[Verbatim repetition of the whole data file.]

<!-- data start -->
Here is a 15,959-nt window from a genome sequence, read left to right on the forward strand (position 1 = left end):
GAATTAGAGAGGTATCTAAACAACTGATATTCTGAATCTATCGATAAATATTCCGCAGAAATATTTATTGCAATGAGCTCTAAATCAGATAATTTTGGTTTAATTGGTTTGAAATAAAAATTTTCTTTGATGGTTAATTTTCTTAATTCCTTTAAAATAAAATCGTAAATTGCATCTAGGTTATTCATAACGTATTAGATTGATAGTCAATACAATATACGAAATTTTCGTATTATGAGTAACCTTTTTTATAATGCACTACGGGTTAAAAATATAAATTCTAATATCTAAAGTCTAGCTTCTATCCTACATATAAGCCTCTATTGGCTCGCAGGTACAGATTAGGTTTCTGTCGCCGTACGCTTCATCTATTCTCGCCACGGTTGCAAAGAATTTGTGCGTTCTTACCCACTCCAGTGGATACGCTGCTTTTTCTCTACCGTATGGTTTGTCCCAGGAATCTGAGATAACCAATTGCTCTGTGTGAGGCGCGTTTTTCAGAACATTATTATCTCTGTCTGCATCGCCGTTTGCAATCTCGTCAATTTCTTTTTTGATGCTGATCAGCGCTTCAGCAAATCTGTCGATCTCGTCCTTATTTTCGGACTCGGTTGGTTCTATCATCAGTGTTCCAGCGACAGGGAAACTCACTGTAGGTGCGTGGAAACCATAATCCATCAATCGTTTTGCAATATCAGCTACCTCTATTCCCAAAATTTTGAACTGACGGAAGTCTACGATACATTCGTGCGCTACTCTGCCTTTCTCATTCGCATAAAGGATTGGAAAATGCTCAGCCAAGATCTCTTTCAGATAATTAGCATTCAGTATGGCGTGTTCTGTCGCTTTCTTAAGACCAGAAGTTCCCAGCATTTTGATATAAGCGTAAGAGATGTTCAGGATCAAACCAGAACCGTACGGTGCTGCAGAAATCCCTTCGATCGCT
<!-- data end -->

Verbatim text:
Here is a 15,959-nt window from a genome sequence, read left to right on the forward strand (position 1 = left end):
GAATTAGAGAGGTATCTAAACAACTGATATTCTGAATCTATCGATAAATATTCCGCAGAAATATTTATTGCAATGAGCTCTAAATCAGATAATTTTGGTTTAATTGGTTTGAAATAAAAATTTTCTTTGATGGTTAATTTTCTTAATTCCTTTAAAATAAAATCGTAAATTGCATCTAGGTTATTCATAACGTATTAGATTGATAGTCAATACAATATACGAAATTTTCGTATTATGAGTAACCTTTTTTATAATGCACTACGGGTTAAAAATATAAATTCTAATATCTAAAGTCTAGCTTCTATCCTACATATAAGCCTCTATTGGCTCGCAGGTACAGATTAGGTTTCTGTCGCCGTACGCTTCATCTATTCTCGCCACGGTTGCAAAGAATTTGTGCGTTCTTACCCACTCCAGTGGATACGCTGCTTTTTCTCTACCGTATGGTTTGTCCCAGGAATCTGAGATAACCAATTGCTCTGTGTGAGGCGCGTTTTTCAGAACATTATTATCTCTGTCTGCATCGCCGTTTGCAATCTCGTCAATTTCTTTTTTGATGCTGATCAGCGCTTCAGCAAATCTGTCGATCTCGTCCTTATTTTCGGACTCGGTTGGTTCTATCATCAGTGTTCCAGCGACAGGGAAACTCACTGTAGGTGCGTGGAAACCATAATCCATCAATCGTTTTGCAATATCAGCTACCTCTATTCCCAAAATTTTGAACTGACGGAAGTCTACGATACATTCGTGCGCTACTCTGCCTTTCTCATTCGCATAAAGGATTGGAAAATGCTCAGCCAAGATCTCTTTCAGATAATTAGCATTCAGTATGGCGTGTTCTGTCGCTTTCTTAAGACCAGAAGTTCCCAGCATTTTGATATAAGCGTAAGAGATGTTCAGGATCAAACCAGAACCGTACGGTGCTGCAGAAATCCCTTCGATCGCT